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Study a graduate program in journalism

What will I study in a graduate journalism program?

 If you think you have what it takes to break the next big news story, edit Vogue magazine or make a compelling documentary, you should follow your journalistic dream and take a graduate journalism program.
Aimed at motivated students looking to break through into their first job, postgraduate courses in journalism focus on providing you with the skills you’ll need to get into this competitive industry. You can expect to take modules in news writing and gathering, media ethics and law, shorthand and interview techniques.
Depending on whether you choose to specialise in print, broadcast or online journalism, you can also expect to learn technical editing skills and how to shoot video footage.
As most graduate journalism courses are vocational, you should also expect to be asked to gather news stories almost immediately. Postgraduate courses will normally be split equally between the classroom and the newsroom.

Length of program

The length of a graduate journalism program depends on where you study and what area of journalism you choose to specialise in. Postgraduate courses generally last the following duration in these countries: 

  • UK – 1-2 years
  • US – 1-2 years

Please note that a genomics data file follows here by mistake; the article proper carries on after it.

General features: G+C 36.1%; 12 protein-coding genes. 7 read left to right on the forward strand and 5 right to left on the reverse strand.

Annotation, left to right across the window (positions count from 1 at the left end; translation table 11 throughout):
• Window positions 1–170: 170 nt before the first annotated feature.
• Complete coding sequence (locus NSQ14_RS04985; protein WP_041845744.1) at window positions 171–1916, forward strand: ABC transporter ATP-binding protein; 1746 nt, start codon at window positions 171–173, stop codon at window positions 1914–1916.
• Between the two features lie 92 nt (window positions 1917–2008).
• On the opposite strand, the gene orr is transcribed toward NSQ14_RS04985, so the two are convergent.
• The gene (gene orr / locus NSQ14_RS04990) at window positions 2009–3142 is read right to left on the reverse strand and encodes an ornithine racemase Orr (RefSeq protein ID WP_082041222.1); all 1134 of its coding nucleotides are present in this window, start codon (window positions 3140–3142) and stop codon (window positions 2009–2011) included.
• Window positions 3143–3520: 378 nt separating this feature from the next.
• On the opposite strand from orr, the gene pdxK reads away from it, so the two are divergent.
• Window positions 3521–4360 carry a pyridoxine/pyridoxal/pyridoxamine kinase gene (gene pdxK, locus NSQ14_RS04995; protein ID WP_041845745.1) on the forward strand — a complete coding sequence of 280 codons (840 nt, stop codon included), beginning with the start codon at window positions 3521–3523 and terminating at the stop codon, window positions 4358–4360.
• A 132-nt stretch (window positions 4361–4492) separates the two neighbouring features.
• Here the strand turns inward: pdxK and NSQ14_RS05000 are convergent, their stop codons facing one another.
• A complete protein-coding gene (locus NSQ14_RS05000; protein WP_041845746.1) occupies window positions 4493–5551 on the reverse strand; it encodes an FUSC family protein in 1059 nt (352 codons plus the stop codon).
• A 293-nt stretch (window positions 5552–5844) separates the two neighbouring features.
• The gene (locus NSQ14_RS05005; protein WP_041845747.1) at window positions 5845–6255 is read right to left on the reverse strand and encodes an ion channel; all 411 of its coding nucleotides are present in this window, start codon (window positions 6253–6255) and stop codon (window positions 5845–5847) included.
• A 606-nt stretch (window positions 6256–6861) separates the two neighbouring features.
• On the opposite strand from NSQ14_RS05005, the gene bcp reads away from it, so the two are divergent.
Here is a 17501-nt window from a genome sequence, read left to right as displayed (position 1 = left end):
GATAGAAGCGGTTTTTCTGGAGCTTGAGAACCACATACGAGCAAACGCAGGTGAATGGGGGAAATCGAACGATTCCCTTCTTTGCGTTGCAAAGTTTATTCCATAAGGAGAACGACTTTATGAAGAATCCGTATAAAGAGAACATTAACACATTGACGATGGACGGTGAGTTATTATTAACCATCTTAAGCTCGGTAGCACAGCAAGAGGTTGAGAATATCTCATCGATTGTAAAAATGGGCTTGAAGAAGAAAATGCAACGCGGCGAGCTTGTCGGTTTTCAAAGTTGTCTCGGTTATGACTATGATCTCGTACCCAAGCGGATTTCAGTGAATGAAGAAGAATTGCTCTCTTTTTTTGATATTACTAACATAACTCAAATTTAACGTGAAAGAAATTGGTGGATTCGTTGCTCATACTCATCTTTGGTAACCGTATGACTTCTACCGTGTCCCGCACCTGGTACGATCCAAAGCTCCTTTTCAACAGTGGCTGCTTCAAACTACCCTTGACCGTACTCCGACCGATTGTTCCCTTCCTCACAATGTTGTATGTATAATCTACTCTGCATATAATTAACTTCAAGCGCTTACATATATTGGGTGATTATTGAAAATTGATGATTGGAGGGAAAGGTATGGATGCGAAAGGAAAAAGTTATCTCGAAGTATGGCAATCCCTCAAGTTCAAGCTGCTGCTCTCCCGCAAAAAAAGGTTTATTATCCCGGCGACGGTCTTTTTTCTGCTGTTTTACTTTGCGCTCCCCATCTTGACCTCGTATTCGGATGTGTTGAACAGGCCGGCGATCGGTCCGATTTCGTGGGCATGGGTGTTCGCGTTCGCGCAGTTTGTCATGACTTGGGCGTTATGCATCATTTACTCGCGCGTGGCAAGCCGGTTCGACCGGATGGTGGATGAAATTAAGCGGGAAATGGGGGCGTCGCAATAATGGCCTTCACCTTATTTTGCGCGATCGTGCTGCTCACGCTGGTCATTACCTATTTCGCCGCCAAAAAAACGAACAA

• China – 1-3 years
  • Canada – 1-2 years

Entry requirements

Graduate journalism programs are generally open to anyone with an undergraduate degree, regardless of what subject it was in. Some relevant writing experience or technical skills can be useful on competitive courses.  

If you are studying in a country where the first language is different from your own, you may be required to take a language test to prove your skills.

Career development

A good postgraduate course in journalism should focus on providing students with the skills needed to enter the profession immediately. However, journalism is one of the most competitive industries to try and break into, so it’s not unusual for recent graduates to undergo a period of unpaid work or an internship to gain experience.

Entry into paid positions normally begins with an editorial assistant role, which involves helping a particular department with small articles, picture research and fact checking. As you progress, you can expect to gain more responsibility over editing other people’s work and planning the structure of your website, magazine or programme.

Some of the jobs included in this field are:

  • Journalist
  • Broadcaster
  • Copywriter
  • PR manager

Fees and funding

The cost of graduate journalism programs varies widely from country to country and also depends on the status of the course and university. Remember that fees depend on whether you are a home, EU or international student. As a guide, expect to pay the following in these countries per year:

  • UK - £4,500 - £17,000
  • USA - $5,000 - $30,000
  • Germany  €2,000 - €5,000
  • Canada - $4,000-8,000
  • China – RMB 21,000-24,000

What to do next

If you would like more information about studying a graduate program in journalism, fill out our Free Application Service and we'll get in touch with information tailored to your needs, including some great courses in this area.